Man Bytes Blog talks about how stealthing-anywhere breaks immersion (good point). Maybe stealth needs to be conditional?

Zen of Design says it's an issue of the sense of control that stealth classes get - they have discretion over which fights to pick.

On the other hand, it seems that rogues get shafted when it comes to end-game content. So maybe they should have control over their fights, a kind of concession for their worthlessness in groups? Maybe not.

Blizzard describes the rogue as "[t]wisting events to their favor, striking only when advantage is greatest: this is where a Rogue excels."

Which means that, as shitty as it seems to some people, rogues are working as intended. They are supposed to take advantage of weakened or distracted players, they are supposed to use cheapass stealth and backstab and they are supposed to run away and stealth like little bitches when they are being beaten. They are supposed to be assholes and attack cloth/leather classes and they are supposed to be arrogant cocksuckers.

It's about this time that people should be thinking, "Wow, your main must be a rogue, the way you act."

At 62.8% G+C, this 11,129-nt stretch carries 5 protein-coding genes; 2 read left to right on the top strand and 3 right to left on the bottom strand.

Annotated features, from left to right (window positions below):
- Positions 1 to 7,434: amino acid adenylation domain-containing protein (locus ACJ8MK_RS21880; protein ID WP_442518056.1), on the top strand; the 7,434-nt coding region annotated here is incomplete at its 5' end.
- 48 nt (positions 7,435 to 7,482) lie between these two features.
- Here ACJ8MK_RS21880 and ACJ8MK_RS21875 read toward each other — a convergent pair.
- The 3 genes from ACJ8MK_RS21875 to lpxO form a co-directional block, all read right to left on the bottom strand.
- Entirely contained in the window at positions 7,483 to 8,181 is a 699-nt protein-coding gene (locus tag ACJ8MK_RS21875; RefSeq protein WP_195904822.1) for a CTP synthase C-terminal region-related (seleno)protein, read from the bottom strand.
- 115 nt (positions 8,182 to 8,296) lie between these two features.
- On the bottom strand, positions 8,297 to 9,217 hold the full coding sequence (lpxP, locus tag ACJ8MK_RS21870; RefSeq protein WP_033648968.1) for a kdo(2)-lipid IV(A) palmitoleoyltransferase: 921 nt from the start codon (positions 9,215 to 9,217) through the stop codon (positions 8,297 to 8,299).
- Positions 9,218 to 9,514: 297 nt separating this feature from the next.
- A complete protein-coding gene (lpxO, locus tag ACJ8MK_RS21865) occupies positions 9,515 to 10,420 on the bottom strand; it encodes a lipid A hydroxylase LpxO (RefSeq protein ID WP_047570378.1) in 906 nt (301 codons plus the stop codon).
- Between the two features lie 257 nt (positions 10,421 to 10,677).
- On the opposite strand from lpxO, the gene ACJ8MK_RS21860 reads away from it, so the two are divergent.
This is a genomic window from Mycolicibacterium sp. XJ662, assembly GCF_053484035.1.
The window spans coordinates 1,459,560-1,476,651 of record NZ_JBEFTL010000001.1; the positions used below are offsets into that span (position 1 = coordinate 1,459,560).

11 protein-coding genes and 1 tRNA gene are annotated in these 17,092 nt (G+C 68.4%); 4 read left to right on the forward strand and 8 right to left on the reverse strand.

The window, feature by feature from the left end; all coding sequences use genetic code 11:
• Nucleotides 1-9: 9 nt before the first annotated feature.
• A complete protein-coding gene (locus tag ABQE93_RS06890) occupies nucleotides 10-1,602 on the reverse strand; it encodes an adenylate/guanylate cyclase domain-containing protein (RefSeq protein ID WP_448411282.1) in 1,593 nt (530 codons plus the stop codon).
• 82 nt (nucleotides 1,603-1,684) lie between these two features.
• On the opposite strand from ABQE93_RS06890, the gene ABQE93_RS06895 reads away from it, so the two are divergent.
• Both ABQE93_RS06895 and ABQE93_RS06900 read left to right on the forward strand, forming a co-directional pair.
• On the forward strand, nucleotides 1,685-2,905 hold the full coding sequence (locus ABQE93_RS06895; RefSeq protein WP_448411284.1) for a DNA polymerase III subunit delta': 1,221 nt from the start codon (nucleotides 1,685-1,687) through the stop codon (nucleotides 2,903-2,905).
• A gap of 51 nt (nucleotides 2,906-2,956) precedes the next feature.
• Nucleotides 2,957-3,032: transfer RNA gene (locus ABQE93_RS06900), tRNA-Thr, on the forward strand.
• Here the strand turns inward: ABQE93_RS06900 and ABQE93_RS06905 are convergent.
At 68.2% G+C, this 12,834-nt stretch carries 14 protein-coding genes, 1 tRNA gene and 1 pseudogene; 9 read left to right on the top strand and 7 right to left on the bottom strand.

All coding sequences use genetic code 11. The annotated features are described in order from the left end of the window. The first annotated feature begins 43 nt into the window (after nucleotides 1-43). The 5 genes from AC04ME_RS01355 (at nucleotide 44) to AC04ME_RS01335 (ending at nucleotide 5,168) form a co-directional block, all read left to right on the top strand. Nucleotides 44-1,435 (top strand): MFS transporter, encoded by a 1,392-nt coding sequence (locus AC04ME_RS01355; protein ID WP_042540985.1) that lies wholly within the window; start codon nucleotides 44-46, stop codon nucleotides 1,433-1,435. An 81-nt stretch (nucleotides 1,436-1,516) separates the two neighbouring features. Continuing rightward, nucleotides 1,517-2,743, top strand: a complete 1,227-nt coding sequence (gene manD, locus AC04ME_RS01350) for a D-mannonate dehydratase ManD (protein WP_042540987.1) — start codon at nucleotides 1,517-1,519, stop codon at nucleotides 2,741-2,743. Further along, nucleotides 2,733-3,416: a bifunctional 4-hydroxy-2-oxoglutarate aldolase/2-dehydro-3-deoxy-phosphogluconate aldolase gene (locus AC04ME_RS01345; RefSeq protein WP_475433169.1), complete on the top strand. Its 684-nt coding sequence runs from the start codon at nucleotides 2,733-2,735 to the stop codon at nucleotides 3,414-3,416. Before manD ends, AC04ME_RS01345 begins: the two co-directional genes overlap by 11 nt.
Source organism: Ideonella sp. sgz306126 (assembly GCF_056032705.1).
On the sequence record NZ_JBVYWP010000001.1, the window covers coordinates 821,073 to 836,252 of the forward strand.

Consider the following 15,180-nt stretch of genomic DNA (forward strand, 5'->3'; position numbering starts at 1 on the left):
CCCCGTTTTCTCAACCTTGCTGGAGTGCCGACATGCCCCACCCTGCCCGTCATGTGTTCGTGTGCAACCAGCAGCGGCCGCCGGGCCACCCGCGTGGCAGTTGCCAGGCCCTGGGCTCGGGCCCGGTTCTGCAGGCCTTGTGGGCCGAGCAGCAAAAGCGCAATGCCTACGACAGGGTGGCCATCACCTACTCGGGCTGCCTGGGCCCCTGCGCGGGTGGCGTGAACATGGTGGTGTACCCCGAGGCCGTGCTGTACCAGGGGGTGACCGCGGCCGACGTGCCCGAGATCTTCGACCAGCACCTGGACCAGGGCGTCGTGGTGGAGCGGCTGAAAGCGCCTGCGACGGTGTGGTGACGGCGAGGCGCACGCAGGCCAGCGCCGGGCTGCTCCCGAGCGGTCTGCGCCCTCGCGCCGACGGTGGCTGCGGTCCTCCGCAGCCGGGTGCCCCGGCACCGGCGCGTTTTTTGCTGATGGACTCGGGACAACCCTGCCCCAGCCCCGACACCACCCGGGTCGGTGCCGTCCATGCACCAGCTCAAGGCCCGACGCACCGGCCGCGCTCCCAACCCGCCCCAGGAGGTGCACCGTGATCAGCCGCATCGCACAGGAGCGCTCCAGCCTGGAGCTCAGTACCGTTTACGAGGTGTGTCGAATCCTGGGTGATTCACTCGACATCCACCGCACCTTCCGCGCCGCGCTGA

One suggestion is that Blizzard can get rid of the rogue class. Because at the moment the abilities that people complain about the most are the core abilities of that class.

Another suggestion is that they can change the rogue class to a different, yet similar class. In other words, change the way the class plays. Perhaps make it more group-friendly, drop the stealth-focus. Piss off all the rogues but possibly make them more useful in the social aspect of the game.

They could also change the way stealth works. Require a reagent. Have non-stealth areas. Make stealth impossible while in PvP battle. Or give classes more ways to deal with stealth.

I really don't know what to do. Obviously. And it's not my job, so yippee.

I do know that pretty much every class is accused of being overpowered and that it seems every online game degenerates into a Salem-style witchhunt with cries of "Nerf!" rampant.

That's my two cents.

I don't know. Fuck rogues.

And nerf, um . . . paladins. Yeah!

Psych Evaluation

Been playing
Psychonauts recently.

Overall, I find it has been an enjoyable experience. The humor isn't so much 'joke-then-punchline' format as it is 'quirky' - which, depending on your demeanor, can be titter-inducing or nauseating.